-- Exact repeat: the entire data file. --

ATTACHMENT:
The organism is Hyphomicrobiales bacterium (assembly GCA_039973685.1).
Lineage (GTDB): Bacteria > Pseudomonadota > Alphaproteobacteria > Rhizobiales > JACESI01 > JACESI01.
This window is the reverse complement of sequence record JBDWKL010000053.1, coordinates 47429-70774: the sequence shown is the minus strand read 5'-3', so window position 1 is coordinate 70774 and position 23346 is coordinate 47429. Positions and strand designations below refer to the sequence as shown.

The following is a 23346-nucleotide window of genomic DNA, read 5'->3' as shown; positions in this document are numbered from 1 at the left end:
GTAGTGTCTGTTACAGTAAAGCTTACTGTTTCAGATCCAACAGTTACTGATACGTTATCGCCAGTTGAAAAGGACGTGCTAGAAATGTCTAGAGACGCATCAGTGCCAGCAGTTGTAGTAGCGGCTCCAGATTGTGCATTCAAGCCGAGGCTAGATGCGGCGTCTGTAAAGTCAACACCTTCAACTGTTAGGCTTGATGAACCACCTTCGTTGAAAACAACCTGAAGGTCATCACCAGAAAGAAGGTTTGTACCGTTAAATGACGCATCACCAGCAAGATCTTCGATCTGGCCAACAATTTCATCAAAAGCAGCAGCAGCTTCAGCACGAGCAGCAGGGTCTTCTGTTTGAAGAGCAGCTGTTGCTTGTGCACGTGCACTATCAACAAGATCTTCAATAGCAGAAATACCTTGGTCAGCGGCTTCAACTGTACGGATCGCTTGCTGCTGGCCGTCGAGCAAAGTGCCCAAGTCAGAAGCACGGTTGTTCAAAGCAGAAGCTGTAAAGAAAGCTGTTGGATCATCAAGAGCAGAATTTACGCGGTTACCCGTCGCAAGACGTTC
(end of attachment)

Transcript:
The organism is Hyphomicrobiales bacterium (assembly GCA_039973685.1).
Lineage (GTDB): Bacteria > Pseudomonadota > Alphaproteobacteria > Rhizobiales > JACESI01 > JACESI01.
This window is the reverse complement of sequence record JBDWKL010000053.1, coordinates 47429-70774: the sequence shown is the minus strand read 5'-3', so window position 1 is coordinate 70774 and position 23346 is coordinate 47429. Positions and strand designations below refer to the sequence as shown.

The following is a 23346-nucleotide window of genomic DNA, read 5'->3' as shown; positions in this document are numbered from 1 at the left end:
GTAGTGTCTGTTACAGTAAAGCTTACTGTTTCAGATCCAACAGTTACTGATACGTTATCGCCAGTTGAAAAGGACGTGCTAGAAATGTCTAGAGACGCATCAGTGCCAGCAGTTGTAGTAGCGGCTCCAGATTGTGCATTCAAGCCGAGGCTAGATGCGGCGTCTGTAAAGTCAACACCTTCAACTGTTAGGCTTGATGAACCACCTTCGTTGAAAACAACCTGAAGGTCATCACCAGAAAGAAGGTTTGTACCGTTAAATGACGCATCACCAGCAAGATCTTCGATCTGGCCAACAATTTCATCAAAAGCAGCAGCAGCTTCAGCACGAGCAGCAGGGTCTTCTGTTTGAAGAGCAGCTGTTGCTTGTGCACGTGCACTATCAACAAGATCTTCAATAGCAGAAATACCTTGGTCAGCGGCTTCAACTGTACGGATCGCTTGCTGCTGGCCGTCGAGCAAAGTGCCCAAGTCAGAAGCACGGTTGTTCAAAGCAGAAGCTGTAAAGAAAGCTGTTGGATCATCAAGAGCAGAATTTACGCGGTTACCCGTCGCAAGACGTTC